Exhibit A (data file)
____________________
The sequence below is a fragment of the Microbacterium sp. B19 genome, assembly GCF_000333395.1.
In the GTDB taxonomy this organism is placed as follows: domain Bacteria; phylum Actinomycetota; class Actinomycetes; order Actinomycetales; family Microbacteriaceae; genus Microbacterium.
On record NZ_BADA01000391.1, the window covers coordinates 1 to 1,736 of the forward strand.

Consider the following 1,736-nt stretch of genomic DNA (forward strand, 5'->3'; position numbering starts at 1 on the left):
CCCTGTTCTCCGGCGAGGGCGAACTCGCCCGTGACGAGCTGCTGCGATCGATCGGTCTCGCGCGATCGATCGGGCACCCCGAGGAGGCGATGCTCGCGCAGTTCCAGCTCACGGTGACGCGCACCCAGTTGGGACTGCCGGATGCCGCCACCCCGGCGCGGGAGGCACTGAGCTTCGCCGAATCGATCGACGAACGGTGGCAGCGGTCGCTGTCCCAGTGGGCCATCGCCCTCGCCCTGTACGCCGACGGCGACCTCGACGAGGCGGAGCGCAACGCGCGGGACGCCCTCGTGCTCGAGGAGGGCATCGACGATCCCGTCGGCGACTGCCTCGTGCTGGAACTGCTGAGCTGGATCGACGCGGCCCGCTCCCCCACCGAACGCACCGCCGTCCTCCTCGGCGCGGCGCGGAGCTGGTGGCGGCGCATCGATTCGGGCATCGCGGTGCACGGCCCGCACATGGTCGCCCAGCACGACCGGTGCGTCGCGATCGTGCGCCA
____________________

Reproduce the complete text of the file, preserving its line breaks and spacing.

The sequence below is a fragment of the Microbacterium sp. B19 genome, assembly GCF_000333395.1.
In the GTDB taxonomy this organism is placed as follows: domain Bacteria; phylum Actinomycetota; class Actinomycetes; order Actinomycetales; family Microbacteriaceae; genus Microbacterium.
On record NZ_BADA01000391.1, the window covers coordinates 1 to 1,736 of the forward strand.

Consider the following 1,736-nt stretch of genomic DNA (forward strand, 5'->3'; position numbering starts at 1 on the left):
CCCTGTTCTCCGGCGAGGGCGAACTCGCCCGTGACGAGCTGCTGCGATCGATCGGTCTCGCGCGATCGATCGGGCACCCCGAGGAGGCGATGCTCGCGCAGTTCCAGCTCACGGTGACGCGCACCCAGTTGGGACTGCCGGATGCCGCCACCCCGGCGCGGGAGGCACTGAGCTTCGCCGAATCGATCGACGAACGGTGGCAGCGGTCGCTGTCCCAGTGGGCCATCGCCCTCGCCCTGTACGCCGACGGCGACCTCGACGAGGCGGAGCGCAACGCGCGGGACGCCCTCGTGCTCGAGGAGGGCATCGACGATCCCGTCGGCGACTGCCTCGTGCTGGAACTGCTGAGCTGGATCGACGCGGCCCGCTCCCCCACCGAACGCACCGCCGTCCTCCTCGGCGCGGCGCGGAGCTGGTGGCGGCGCATCGATTCGGGCATCGCGGTGCACGGCCCGCACATGGTCGCCCAGCACGACCGGTGCGTCGCGATCGTGCGCCA